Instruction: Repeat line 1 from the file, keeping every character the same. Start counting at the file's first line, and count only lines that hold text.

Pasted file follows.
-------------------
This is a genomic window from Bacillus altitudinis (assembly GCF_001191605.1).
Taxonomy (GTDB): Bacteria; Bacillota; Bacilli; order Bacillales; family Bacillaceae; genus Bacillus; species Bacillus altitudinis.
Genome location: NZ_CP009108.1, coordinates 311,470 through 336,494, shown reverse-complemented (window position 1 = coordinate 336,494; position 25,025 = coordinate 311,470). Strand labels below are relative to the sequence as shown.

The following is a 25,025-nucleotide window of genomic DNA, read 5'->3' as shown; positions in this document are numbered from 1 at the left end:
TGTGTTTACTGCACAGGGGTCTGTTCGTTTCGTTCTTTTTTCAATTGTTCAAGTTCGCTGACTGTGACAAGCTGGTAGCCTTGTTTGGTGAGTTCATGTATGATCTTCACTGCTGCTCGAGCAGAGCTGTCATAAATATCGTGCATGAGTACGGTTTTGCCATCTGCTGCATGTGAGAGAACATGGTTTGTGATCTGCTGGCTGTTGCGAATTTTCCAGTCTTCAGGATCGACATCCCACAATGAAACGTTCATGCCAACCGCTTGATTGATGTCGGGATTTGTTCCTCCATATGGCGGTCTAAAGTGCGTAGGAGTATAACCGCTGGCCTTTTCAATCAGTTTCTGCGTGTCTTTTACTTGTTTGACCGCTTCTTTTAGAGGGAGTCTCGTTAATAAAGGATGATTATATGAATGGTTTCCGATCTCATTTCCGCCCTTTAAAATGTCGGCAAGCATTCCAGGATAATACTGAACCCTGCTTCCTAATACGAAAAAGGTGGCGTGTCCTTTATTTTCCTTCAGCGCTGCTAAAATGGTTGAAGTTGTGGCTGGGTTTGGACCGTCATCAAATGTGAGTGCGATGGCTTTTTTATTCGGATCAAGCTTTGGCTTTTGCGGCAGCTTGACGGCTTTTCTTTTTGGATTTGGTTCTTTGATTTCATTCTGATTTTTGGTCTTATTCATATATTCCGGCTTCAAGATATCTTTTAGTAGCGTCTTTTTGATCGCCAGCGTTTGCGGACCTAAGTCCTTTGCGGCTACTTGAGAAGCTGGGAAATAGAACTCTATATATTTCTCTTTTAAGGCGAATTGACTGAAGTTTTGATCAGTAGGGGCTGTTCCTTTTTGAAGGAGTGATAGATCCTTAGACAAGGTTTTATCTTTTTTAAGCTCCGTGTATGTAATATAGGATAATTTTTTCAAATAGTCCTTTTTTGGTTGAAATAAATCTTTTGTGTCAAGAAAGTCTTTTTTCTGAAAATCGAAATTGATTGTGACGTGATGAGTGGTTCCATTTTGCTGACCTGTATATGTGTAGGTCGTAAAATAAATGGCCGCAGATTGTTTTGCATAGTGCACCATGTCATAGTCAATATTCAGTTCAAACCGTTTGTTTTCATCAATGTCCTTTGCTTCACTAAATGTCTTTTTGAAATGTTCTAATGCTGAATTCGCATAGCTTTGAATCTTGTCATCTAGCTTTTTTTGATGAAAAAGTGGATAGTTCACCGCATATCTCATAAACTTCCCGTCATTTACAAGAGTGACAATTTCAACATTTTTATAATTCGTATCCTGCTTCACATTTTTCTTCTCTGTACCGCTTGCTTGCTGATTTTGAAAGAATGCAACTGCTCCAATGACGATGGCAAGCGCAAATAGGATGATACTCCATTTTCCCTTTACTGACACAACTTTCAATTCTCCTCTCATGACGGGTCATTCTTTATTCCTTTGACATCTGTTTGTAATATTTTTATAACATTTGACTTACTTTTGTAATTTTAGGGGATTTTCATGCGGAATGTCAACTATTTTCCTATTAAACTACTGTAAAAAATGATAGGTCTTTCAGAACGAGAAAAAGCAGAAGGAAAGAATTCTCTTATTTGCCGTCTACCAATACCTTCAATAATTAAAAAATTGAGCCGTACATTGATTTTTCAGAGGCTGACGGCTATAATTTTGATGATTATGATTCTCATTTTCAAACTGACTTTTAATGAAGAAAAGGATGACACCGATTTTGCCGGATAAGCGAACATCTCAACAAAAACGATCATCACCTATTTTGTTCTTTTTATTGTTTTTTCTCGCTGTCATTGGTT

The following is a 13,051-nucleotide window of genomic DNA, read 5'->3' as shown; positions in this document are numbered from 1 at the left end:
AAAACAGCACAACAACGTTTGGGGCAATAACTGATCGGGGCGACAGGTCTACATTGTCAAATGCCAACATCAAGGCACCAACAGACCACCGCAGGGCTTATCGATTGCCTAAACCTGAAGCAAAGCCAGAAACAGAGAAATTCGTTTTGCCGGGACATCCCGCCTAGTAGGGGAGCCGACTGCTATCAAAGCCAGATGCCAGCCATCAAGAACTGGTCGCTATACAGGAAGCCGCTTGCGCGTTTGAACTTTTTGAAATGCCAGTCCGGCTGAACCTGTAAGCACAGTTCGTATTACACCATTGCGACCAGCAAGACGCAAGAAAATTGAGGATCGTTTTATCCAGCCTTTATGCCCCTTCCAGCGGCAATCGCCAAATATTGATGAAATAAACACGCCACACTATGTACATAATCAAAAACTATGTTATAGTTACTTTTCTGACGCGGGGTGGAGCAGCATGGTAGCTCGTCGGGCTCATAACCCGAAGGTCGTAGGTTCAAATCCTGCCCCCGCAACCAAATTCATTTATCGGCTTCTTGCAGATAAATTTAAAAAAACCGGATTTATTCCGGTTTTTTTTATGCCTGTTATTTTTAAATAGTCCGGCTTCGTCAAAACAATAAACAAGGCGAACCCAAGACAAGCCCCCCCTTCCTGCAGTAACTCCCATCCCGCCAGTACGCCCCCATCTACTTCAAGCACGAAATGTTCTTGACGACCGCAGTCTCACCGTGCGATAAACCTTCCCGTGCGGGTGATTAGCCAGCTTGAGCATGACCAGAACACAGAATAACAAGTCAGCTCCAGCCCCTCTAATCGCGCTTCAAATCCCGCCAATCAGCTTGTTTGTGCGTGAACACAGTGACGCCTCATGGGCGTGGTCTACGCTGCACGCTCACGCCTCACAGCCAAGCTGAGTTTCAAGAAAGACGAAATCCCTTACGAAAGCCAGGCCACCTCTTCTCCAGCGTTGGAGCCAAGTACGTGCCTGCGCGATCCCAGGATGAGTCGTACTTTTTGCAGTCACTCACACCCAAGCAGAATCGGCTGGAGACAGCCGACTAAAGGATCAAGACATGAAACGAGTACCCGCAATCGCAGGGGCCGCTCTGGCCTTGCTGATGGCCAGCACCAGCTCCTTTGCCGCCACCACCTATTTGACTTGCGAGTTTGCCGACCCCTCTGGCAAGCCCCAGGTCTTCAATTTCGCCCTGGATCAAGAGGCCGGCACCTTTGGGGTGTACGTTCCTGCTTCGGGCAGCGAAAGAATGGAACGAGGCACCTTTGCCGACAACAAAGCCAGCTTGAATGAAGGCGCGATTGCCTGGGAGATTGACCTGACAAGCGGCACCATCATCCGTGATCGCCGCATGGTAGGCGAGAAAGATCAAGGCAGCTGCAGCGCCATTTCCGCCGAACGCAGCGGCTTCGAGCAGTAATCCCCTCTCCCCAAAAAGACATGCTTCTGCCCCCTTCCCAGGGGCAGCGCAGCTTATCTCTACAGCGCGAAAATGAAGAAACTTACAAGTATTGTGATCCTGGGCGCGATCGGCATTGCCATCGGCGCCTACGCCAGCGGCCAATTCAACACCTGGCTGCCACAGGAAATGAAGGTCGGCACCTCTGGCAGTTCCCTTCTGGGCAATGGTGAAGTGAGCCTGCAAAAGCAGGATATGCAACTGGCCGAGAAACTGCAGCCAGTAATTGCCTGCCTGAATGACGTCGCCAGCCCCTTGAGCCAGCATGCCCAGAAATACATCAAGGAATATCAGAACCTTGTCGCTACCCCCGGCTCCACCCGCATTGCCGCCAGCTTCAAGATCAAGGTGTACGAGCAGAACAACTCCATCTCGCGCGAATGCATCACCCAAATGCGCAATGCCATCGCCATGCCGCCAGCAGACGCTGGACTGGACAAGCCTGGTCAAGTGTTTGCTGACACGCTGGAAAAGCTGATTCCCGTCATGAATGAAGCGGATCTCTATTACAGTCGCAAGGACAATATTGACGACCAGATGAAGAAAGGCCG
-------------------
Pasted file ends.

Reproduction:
This is a genomic window from Bacillus altitudinis (assembly GCF_001191605.1).